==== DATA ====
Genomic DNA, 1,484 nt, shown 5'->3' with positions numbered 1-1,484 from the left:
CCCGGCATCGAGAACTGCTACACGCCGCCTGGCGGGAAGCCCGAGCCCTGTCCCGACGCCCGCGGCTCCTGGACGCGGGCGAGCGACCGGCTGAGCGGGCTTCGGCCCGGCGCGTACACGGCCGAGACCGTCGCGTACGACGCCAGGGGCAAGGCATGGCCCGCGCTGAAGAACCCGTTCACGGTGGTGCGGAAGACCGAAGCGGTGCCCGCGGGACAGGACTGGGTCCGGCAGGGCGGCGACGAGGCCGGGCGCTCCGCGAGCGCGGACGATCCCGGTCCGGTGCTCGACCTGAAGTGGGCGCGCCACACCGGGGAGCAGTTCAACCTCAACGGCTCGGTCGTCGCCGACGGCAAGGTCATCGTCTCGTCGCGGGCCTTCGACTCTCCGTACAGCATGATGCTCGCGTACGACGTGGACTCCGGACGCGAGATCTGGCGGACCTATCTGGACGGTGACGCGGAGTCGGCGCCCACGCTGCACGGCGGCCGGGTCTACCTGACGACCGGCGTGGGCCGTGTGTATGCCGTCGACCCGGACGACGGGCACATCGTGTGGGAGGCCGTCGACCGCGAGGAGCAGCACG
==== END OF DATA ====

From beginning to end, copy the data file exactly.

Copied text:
Genomic DNA, 1,484 nt, shown 5'->3' with positions numbered 1-1,484 from the left:
CCCGGCATCGAGAACTGCTACACGCCGCCTGGCGGGAAGCCCGAGCCCTGTCCCGACGCCCGCGGCTCCTGGACGCGGGCGAGCGACCGGCTGAGCGGGCTTCGGCCCGGCGCGTACACGGCCGAGACCGTCGCGTACGACGCCAGGGGCAAGGCATGGCCCGCGCTGAAGAACCCGTTCACGGTGGTGCGGAAGACCGAAGCGGTGCCCGCGGGACAGGACTGGGTCCGGCAGGGCGGCGACGAGGCCGGGCGCTCCGCGAGCGCGGACGATCCCGGTCCGGTGCTCGACCTGAAGTGGGCGCGCCACACCGGGGAGCAGTTCAACCTCAACGGCTCGGTCGTCGCCGACGGCAAGGTCATCGTCTCGTCGCGGGCCTTCGACTCTCCGTACAGCATGATGCTCGCGTACGACGTGGACTCCGGACGCGAGATCTGGCGGACCTATCTGGACGGTGACGCGGAGTCGGCGCCCACGCTGCACGGCGGCCGGGTCTACCTGACGACCGGCGTGGGCCGTGTGTATGCCGTCGACCCGGACGACGGGCACATCGTGTGGGAGGCCGTCGACCGCGAGGAGCAGCACG